Aspirin Therapy for Heart Disease, Stroke Prevention Not for Everyone

Benefits and Risks of Aspirin Therapy Determined on Case-by-Case Basis

By Salynn Boyles
WebMD Health News

Reviewed by Laura J. Martin, MD

Jan. 12, 2012 -- Many people who have never had a heart attack or stroke take an aspirin every day to lower their risk for these events.

While some may benefit, for many others the benefits appear to be outweighed by an increased risk for potentially serious and even life-threatening bleeding, a new study shows.

Researchers analyzed data from nine large studies, including three published since 2007, which followed participants for an average of six years.

Aspirin therapy was not associated with a reduction in deaths due to heart attack and stroke, but it was associated with a significant increase in risk for bleeding, says researcher Kausik K. Ray, MD.

"The benefits of aspirin therapy are clear for patients who have a history of heart attack or stroke," Ray says. "This is not the case, however, for patients who may have risk factors for [heart disease and stroke] but have no such history."

Aspirin: No Decrease in Heart, Cancer Deaths

The analysis included more than 100,000 people who had never had a heart attack or stroke and participated in trials in the United States, Europe, and Japan.

About half the participants took either low-dose (75-100 milligrams) or full-strength (300-500 milligrams) aspirin daily or every other day. Everyone else took placebos.

Over an average follow-up of six years, about 1,500 nonfatal and 500 fatal heart attacks and about 1,500 fatal and nonfatal strokes were recorded.

Aspirin therapy was associated with a 10% decrease in heart attacks and strokes, which was largely explained by a reduction in nonfatal heart attacks, Ray says.

But patients on the aspirin regimens were also 31% more likely to experience significant bleeding.

Aspirin therapy has been shown in several previous studies to be associated with a reduced risk of death from cancer, but the association was not seen in the new analysis, which was published in the Archives of Internal Medicine.

Ray and colleagues from the Cardiac and Vascular Sciences Research Center at St. George's University of London conclude that for many patients with no history of heart attack or stroke, aspirin adds little to strategies proven to reduce heart disease and stroke risk.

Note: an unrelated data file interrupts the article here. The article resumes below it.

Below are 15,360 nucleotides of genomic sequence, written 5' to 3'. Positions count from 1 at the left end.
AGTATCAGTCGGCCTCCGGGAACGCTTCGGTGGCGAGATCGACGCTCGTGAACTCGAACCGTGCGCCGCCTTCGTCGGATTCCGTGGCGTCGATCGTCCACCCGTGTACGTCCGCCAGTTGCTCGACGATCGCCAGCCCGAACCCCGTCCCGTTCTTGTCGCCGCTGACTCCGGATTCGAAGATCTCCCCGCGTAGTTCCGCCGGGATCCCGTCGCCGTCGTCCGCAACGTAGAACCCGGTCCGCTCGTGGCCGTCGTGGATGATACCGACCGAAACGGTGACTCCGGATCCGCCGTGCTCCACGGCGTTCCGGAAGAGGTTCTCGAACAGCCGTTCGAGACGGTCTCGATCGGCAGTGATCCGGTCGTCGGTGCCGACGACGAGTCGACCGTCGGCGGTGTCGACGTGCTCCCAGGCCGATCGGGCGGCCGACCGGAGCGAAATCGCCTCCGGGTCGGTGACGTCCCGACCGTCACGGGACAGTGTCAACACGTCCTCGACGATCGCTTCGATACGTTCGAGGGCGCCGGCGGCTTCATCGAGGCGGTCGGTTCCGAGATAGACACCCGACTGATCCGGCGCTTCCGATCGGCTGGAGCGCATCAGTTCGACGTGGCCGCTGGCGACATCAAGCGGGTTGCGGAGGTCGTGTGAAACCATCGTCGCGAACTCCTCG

These strategies include drug treatments that regulate blood pressure and cholesterol, and lifestyle changes such as smoking cessation, weight loss, and regular exercise.

Before Taking Aspirin, Talk to Your Doctor

The researchers add that more study is needed to identify patients who have not had heart attacks or strokes for whom the benefits of aspirin therapy outweigh the risks.

"In the absence of such information, a reappraisal of current guidelines appears to be warranted, particularly in countries where a large number of otherwise healthy adults are prescribed aspirin," the researchers write.

Cardiologist Samia Mora, MD, of the Brigham and Women's Hospital and Harvard Medical School, says patients need to discuss their individual risk for heart attack and stroke with their doctor before embarking on an aspirin therapy regimen.

In an editorial published with the paper, Mora writes that for low-risk patients the data "argue against the routine use of aspirin for primary prevention of [heart disease and stroke]."

"Right now, we really need to assess risk on a case-by-case basis," she says. "For someone with a strong family history of heart attack or stroke, for example, a daily aspirin may be warranted even in the absence of other risk factors."

New York University cardiologist Nieca Goldberg agrees that patients should always discuss their individual risks with their doctor before starting aspirin therapy.

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SOURCES: Kondapally, S.R. Archives of Internal Medicine, published online Jan. 9, 2012.Kausik K. Ray, MD, professor of cardiovascular disease prevention, Cardiac and Vascular Sciences Research Centre, St. George's University of London, U.K.Samia Mora, MD, MHS, division of cardiovascular disease and preventive medicine, Brigham and Women's Hospital, Harvard Medical School, Boston.Nieca Goldberg, MD, cardiologist; medical director, New York University Langone Center for Women's Health, New York.

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